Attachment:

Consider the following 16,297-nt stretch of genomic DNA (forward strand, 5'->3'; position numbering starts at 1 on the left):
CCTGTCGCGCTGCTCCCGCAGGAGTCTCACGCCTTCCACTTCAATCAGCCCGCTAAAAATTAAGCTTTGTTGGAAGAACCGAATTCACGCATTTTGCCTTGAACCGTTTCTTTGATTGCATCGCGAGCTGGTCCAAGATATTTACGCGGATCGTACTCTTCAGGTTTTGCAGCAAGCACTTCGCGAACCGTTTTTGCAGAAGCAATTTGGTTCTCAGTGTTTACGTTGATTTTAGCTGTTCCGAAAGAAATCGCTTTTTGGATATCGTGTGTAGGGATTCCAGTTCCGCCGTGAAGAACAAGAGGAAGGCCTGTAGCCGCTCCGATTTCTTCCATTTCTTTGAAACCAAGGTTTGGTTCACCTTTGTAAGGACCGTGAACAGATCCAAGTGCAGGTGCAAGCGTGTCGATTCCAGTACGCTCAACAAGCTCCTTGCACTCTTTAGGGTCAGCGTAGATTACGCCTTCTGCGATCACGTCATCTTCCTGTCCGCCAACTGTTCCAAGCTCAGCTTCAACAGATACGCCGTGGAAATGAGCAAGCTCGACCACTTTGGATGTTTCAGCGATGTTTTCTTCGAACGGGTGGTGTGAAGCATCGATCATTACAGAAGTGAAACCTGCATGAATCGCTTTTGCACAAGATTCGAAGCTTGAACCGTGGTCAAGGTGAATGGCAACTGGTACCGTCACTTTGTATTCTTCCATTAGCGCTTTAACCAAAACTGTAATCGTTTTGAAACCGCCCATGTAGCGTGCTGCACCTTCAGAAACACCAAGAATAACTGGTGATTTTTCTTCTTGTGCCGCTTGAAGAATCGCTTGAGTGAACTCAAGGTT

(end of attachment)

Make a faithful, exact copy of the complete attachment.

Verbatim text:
Consider the following 16,297-nt stretch of genomic DNA (forward strand, 5'->3'; position numbering starts at 1 on the left):
CCTGTCGCGCTGCTCCCGCAGGAGTCTCACGCCTTCCACTTCAATCAGCCCGCTAAAAATTAAGCTTTGTTGGAAGAACCGAATTCACGCATTTTGCCTTGAACCGTTTCTTTGATTGCATCGCGAGCTGGTCCAAGATATTTACGCGGATCGTACTCTTCAGGTTTTGCAGCAAGCACTTCGCGAACCGTTTTTGCAGAAGCAATTTGGTTCTCAGTGTTTACGTTGATTTTAGCTGTTCCGAAAGAAATCGCTTTTTGGATATCGTGTGTAGGGATTCCAGTTCCGCCGTGAAGAACAAGAGGAAGGCCTGTAGCCGCTCCGATTTCTTCCATTTCTTTGAAACCAAGGTTTGGTTCACCTTTGTAAGGACCGTGAACAGATCCAAGTGCAGGTGCAAGCGTGTCGATTCCAGTACGCTCAACAAGCTCCTTGCACTCTTTAGGGTCAGCGTAGATTACGCCTTCTGCGATCACGTCATCTTCCTGTCCGCCAACTGTTCCAAGCTCAGCTTCAACAGATACGCCGTGGAAATGAGCAAGCTCGACCACTTTGGATGTTTCAGCGATGTTTTCTTCGAACGGGTGGTGTGAAGCATCGATCATTACAGAAGTGAAACCTGCATGAATCGCTTTTGCACAAGATTCGAAGCTTGAACCGTGGTCAAGGTGAATGGCAACTGGTACCGTCACTTTGTATTCTTCCATTAGCGCTTTAACCAAAACTGTAATCGTTTTGAAACCGCCCATGTAGCGTGCTGCACCTTCAGAAACACCAAGAATAACTGGTGATTTTTCTTCTTGTGCCGCTTGAAGAATCGCTTGAGTGAACTCAAGGTT